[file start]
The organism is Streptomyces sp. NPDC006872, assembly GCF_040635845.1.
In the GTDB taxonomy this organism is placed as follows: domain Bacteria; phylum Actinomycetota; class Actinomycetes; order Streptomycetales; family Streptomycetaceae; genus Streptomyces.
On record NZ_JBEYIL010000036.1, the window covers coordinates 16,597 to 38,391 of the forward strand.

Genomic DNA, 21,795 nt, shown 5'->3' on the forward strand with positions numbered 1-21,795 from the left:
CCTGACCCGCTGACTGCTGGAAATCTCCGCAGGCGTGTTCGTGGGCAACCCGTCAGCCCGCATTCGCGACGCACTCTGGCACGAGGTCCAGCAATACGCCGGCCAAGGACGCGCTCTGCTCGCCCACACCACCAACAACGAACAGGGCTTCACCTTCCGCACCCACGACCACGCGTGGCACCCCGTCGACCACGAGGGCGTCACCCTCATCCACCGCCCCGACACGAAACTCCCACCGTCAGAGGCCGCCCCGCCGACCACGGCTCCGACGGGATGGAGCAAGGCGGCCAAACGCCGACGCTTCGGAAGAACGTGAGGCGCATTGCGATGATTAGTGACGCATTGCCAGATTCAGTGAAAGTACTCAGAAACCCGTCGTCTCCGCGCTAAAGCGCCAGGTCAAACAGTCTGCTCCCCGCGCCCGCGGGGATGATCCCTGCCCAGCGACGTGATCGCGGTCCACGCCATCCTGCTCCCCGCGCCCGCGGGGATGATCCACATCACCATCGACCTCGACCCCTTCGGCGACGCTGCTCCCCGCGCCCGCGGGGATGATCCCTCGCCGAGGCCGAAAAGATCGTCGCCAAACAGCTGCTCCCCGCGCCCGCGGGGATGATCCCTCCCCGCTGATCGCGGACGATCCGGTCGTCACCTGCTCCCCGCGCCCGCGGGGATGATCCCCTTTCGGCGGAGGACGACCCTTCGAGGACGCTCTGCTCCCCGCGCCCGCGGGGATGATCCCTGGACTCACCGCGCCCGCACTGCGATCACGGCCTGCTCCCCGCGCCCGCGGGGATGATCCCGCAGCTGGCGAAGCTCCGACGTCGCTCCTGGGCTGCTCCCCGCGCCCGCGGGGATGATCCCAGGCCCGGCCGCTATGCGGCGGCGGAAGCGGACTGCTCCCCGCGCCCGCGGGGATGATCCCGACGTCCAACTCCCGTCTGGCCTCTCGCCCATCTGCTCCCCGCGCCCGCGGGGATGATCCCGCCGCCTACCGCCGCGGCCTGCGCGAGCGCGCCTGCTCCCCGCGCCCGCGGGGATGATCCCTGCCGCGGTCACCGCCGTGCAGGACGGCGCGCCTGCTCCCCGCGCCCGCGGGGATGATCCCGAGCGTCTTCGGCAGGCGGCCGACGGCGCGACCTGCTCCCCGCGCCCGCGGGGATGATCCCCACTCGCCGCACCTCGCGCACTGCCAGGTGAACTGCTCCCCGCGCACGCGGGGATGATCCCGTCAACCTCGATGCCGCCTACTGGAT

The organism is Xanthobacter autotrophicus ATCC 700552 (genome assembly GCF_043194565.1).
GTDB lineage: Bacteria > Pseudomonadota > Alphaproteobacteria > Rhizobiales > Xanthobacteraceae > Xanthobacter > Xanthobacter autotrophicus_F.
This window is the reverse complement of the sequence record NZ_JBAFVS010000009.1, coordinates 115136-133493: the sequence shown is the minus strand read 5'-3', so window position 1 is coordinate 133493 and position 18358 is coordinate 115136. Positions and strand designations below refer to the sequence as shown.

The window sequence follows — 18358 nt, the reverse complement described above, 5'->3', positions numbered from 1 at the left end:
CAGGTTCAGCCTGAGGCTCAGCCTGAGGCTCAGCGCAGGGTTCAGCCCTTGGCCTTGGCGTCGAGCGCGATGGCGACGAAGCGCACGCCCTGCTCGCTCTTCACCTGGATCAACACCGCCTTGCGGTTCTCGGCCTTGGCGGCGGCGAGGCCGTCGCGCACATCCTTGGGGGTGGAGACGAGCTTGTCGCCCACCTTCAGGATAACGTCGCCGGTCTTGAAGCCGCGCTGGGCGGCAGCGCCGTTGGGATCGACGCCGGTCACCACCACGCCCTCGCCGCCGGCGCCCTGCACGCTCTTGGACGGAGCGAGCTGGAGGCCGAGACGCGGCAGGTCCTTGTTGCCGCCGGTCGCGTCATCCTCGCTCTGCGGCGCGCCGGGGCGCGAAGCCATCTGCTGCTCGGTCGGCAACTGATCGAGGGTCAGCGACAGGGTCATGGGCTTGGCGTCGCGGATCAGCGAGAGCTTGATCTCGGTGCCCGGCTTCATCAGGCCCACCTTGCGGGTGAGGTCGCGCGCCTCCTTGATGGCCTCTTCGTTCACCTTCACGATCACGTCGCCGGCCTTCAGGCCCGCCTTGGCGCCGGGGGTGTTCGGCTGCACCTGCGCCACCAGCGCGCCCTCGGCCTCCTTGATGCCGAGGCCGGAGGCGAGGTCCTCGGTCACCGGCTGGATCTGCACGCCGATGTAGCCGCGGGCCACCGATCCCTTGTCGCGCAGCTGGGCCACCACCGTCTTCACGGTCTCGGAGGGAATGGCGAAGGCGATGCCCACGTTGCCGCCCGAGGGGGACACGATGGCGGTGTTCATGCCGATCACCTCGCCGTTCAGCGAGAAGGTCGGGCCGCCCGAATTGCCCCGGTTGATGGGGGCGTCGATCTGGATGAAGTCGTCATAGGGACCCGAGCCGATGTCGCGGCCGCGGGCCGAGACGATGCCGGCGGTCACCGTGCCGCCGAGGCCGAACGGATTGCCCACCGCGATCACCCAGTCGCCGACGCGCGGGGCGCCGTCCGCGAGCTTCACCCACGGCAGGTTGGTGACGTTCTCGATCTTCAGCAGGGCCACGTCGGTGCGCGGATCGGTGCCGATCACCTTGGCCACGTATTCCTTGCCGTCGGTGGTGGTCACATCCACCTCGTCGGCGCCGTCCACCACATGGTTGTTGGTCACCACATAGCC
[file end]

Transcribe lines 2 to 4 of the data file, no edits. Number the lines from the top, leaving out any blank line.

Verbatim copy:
In the GTDB taxonomy this organism is placed as follows: domain Bacteria; phylum Actinomycetota; class Actinomycetes; order Streptomycetales; family Streptomycetaceae; genus Streptomyces.
On record NZ_JBEYIL010000036.1, the window covers coordinates 16,597 to 38,391 of the forward strand.

Genomic DNA, 21,795 nt, shown 5'->3' on the forward strand with positions numbered 1-21,795 from the left: